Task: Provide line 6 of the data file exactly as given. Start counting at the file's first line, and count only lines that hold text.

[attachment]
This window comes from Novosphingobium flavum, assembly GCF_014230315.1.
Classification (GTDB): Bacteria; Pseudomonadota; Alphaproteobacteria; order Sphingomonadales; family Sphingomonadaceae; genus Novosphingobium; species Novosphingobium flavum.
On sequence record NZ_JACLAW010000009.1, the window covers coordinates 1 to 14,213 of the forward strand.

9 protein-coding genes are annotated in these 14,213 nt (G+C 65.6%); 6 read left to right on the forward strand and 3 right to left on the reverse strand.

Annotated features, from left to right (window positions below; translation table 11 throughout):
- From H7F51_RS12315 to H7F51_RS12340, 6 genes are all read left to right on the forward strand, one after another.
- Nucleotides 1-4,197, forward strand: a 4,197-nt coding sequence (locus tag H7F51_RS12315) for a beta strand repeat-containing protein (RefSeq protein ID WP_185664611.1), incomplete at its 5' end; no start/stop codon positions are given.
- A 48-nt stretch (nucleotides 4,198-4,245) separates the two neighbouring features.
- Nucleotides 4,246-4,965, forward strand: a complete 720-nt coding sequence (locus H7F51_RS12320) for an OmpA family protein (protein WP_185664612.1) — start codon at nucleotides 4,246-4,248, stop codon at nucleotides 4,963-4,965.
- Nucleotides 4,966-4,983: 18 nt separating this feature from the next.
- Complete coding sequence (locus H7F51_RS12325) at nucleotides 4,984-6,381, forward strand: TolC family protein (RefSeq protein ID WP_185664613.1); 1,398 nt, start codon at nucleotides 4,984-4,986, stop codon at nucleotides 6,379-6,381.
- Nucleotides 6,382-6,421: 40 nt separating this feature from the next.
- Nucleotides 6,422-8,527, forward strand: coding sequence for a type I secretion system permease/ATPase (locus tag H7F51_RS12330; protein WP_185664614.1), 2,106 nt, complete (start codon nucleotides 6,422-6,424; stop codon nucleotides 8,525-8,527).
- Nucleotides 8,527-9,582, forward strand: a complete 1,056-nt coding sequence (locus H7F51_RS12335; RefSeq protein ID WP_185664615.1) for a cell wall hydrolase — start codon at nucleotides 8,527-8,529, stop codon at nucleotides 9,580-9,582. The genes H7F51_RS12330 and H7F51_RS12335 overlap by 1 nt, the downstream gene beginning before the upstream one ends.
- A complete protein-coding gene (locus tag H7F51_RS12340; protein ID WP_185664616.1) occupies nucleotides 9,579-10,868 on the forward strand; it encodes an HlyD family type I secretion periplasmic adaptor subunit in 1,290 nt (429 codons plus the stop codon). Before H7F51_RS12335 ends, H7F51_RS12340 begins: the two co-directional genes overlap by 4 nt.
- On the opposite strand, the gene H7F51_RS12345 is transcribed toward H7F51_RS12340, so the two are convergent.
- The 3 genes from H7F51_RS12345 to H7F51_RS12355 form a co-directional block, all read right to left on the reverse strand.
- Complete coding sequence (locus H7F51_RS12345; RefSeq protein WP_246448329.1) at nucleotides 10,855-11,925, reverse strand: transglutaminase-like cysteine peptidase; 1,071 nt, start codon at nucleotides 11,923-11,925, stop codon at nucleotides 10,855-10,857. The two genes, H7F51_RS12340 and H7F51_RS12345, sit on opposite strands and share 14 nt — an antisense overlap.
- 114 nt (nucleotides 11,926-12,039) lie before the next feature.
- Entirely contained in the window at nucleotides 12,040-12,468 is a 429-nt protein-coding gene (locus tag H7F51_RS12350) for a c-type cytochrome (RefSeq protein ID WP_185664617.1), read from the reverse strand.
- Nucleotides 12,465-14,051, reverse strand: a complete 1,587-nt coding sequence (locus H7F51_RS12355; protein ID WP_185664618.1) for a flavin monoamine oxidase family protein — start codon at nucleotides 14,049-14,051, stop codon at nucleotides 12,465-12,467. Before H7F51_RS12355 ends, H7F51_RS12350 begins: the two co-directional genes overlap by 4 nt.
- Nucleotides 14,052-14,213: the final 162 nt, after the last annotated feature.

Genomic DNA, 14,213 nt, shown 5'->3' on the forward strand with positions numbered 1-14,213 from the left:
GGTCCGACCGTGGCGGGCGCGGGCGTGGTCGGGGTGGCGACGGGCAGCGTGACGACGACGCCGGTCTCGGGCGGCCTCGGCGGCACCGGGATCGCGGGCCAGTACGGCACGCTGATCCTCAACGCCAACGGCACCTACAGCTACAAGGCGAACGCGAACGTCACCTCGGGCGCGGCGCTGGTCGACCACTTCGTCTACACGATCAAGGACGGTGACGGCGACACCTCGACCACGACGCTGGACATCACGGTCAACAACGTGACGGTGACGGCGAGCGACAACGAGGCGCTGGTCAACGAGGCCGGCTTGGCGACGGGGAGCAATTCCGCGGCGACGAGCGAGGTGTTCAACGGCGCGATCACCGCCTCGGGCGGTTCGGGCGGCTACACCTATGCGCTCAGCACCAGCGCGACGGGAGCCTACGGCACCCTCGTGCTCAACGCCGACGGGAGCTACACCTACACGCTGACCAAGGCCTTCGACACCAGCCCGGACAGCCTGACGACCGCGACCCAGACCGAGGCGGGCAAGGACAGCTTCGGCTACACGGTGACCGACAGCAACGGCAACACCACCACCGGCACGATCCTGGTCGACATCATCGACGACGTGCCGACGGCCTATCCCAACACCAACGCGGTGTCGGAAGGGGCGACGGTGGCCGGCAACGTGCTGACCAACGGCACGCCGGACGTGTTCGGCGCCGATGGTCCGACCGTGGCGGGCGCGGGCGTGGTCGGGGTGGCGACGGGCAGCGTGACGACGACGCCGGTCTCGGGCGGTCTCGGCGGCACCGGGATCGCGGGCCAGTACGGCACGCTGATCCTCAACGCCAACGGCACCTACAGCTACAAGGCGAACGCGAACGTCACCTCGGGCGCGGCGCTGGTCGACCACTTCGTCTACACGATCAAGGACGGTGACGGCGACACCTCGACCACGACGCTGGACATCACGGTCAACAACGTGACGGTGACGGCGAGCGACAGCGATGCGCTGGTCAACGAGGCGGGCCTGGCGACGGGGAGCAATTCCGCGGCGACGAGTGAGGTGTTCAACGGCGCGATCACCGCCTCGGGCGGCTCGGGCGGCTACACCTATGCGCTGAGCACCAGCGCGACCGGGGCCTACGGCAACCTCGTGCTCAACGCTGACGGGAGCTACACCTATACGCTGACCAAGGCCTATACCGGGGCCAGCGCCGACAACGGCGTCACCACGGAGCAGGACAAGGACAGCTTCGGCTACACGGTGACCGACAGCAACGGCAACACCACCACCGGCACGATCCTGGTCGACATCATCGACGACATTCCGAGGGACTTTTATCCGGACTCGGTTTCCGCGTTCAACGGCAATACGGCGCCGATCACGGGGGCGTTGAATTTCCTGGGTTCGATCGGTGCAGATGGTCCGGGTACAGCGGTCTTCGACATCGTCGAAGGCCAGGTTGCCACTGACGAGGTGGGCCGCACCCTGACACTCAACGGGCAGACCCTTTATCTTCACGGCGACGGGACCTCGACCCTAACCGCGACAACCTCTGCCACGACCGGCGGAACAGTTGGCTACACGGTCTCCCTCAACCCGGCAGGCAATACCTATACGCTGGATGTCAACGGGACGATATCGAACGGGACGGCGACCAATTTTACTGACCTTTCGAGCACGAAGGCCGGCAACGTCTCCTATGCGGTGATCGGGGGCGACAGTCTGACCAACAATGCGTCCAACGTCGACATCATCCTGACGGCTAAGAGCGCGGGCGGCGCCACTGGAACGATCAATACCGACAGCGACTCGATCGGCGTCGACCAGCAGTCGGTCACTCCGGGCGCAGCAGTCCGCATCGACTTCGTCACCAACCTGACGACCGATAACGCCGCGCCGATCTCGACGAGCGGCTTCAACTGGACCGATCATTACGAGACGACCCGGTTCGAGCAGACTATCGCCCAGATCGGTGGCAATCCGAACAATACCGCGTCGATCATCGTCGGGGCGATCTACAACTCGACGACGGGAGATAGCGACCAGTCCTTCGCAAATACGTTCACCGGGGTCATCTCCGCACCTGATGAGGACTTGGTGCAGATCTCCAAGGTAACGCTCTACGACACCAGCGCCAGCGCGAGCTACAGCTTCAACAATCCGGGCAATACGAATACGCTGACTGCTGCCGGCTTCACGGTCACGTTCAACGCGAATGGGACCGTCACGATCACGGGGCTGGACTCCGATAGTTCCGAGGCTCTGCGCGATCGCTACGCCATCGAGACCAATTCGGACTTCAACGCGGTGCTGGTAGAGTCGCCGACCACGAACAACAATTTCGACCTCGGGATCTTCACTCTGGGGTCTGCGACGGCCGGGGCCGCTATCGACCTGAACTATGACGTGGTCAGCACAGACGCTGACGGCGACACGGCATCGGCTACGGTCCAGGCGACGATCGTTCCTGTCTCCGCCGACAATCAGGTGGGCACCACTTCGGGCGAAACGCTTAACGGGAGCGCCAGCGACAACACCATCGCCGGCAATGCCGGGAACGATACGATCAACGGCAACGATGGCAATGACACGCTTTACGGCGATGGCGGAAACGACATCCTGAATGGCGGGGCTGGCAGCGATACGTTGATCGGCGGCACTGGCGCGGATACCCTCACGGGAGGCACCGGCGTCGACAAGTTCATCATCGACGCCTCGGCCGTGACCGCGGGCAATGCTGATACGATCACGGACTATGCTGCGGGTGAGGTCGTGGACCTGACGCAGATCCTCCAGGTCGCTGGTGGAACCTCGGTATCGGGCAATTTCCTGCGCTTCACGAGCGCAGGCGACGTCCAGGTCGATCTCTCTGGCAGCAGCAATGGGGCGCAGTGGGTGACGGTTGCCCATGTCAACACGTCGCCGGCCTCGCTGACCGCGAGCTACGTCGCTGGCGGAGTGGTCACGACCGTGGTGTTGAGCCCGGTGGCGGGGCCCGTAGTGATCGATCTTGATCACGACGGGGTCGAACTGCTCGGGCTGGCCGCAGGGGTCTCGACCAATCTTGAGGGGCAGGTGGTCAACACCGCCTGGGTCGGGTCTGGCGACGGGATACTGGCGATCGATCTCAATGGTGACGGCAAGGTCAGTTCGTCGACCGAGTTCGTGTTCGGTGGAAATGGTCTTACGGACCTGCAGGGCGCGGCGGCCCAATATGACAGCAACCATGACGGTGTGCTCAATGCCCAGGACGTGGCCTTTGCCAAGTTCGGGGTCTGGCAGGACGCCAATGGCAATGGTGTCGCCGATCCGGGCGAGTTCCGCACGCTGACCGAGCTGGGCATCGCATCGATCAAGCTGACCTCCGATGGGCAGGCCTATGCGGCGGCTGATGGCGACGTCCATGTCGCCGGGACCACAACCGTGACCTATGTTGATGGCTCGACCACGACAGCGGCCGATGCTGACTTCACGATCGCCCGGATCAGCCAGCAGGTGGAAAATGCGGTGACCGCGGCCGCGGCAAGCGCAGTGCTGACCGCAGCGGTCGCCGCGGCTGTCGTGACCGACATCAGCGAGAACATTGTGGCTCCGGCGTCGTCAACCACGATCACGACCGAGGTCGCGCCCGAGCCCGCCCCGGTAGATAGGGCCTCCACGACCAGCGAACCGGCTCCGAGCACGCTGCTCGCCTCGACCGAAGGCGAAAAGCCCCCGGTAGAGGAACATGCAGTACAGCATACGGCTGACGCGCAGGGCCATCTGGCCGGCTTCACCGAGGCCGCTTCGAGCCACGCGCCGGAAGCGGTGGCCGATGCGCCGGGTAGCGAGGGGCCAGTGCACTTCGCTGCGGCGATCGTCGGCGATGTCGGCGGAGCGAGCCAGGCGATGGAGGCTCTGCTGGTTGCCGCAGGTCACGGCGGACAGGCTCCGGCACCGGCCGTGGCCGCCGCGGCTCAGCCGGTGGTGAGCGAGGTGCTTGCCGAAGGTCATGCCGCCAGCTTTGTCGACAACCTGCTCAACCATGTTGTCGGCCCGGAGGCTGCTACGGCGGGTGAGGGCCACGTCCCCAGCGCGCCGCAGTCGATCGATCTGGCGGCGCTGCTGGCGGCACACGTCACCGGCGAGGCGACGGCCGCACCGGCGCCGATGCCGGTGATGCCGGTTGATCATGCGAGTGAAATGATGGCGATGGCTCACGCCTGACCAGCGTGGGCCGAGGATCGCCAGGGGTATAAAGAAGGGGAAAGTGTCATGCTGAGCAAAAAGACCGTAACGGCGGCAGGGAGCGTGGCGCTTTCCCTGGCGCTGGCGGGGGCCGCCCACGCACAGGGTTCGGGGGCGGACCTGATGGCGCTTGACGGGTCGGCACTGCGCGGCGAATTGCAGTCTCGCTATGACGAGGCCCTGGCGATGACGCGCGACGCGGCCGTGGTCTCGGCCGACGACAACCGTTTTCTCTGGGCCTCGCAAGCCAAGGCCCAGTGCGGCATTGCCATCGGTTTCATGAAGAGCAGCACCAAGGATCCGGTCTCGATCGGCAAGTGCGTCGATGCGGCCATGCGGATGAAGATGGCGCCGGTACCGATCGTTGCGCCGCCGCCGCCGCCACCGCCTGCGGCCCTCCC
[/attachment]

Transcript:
- From H7F51_RS12315 to H7F51_RS12340, 6 genes are all read left to right on the forward strand, one after another.